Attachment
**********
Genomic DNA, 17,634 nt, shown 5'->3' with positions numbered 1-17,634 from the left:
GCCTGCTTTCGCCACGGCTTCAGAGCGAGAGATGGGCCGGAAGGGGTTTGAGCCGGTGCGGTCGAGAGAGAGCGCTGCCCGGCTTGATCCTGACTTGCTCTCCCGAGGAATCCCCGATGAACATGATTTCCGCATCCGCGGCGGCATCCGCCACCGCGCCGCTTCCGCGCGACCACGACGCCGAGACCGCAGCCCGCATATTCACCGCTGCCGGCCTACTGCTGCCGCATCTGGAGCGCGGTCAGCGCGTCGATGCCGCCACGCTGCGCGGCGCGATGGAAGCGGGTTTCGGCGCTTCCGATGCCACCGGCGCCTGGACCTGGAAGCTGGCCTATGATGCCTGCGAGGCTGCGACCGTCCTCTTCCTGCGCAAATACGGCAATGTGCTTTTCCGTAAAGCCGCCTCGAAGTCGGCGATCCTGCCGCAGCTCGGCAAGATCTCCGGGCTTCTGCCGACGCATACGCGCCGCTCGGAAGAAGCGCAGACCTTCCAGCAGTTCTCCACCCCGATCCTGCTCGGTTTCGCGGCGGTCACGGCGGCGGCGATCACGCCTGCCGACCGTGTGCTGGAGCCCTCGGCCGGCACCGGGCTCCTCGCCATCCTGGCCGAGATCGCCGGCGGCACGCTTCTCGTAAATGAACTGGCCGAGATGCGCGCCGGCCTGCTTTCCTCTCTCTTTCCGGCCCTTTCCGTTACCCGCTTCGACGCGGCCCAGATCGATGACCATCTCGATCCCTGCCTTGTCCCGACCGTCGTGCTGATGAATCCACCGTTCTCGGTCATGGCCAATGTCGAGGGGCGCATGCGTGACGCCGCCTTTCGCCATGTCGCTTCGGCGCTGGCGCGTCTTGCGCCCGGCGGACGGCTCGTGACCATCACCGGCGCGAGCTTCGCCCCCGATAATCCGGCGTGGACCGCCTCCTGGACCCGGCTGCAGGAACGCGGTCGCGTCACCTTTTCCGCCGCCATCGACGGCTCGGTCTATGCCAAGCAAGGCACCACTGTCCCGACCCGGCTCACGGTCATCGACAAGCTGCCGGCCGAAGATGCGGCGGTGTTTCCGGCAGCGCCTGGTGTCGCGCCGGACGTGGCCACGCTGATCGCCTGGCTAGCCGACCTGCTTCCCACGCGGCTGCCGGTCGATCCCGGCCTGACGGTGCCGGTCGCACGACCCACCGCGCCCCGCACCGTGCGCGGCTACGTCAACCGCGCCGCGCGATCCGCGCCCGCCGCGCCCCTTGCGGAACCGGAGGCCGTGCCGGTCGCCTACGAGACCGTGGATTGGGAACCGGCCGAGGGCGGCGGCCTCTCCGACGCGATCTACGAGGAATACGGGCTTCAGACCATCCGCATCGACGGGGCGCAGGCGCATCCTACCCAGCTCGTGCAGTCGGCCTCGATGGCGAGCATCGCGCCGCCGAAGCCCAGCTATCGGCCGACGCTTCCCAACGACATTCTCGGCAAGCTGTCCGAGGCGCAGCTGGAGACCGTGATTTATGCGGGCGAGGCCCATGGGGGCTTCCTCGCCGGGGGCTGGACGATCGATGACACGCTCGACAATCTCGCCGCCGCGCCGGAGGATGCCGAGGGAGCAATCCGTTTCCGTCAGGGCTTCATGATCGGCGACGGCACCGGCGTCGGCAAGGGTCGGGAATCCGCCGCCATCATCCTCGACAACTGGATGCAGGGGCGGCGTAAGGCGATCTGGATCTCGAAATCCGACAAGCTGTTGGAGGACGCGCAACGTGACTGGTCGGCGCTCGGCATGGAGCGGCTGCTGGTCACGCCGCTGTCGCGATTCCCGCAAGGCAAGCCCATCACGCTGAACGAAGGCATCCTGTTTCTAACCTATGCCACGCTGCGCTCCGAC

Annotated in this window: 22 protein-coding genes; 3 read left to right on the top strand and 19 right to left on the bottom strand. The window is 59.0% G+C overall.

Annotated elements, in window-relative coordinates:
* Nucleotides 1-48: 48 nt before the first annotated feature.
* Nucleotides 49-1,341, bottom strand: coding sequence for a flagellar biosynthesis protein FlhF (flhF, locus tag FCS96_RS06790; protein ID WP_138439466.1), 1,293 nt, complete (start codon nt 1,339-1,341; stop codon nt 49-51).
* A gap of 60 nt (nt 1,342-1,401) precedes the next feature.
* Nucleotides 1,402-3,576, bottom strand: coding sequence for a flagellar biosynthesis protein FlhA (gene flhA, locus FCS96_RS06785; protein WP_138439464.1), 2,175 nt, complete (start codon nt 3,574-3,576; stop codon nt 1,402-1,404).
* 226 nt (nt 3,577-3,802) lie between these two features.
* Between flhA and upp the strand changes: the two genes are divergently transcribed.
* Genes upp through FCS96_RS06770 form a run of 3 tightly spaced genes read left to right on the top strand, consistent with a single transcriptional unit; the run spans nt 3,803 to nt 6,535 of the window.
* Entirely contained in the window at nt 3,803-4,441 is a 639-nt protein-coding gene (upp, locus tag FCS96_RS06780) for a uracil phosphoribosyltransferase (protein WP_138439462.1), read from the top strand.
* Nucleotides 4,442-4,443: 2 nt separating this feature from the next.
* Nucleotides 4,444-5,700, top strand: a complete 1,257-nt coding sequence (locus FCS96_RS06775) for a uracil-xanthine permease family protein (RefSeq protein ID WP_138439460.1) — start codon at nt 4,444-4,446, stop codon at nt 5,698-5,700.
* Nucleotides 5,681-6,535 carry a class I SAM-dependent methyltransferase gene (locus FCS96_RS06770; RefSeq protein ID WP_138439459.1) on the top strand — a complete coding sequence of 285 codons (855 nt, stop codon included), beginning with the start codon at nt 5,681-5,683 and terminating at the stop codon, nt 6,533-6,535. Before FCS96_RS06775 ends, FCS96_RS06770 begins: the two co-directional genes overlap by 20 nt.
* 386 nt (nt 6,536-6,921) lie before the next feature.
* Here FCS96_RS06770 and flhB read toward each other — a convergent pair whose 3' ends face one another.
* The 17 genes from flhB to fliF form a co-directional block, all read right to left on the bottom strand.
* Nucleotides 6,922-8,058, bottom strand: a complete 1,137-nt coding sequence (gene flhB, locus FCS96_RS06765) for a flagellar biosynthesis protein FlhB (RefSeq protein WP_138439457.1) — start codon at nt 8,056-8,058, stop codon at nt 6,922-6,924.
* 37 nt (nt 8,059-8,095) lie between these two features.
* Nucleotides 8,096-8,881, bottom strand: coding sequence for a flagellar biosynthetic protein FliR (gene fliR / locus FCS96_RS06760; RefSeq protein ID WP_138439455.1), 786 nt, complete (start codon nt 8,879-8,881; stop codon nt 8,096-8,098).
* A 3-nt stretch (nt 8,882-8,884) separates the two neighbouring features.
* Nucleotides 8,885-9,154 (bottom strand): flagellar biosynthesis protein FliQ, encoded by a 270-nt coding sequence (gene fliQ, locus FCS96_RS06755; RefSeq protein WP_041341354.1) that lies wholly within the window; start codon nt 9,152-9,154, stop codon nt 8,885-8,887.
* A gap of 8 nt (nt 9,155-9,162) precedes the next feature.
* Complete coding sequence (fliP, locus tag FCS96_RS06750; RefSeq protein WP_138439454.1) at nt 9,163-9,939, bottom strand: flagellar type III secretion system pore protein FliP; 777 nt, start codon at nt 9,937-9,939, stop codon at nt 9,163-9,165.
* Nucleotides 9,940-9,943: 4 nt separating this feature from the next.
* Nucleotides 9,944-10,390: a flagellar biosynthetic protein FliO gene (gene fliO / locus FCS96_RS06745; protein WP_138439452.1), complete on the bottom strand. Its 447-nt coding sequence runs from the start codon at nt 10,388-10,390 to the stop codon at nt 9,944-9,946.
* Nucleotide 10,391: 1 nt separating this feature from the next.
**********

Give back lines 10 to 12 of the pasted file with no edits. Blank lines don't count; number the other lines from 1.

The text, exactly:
* Between flhA and upp the strand changes: the two genes are divergently transcribed.
* Genes upp through FCS96_RS06770 form a run of 3 tightly spaced genes read left to right on the top strand, consistent with a single transcriptional unit; the run spans nt 3,803 to nt 6,535 of the window.
* Entirely contained in the window at nt 3,803-4,441 is a 639-nt protein-coding gene (upp, locus tag FCS96_RS06780) for a uracil phosphoribosyltransferase (protein WP_138439462.1), read from the top strand.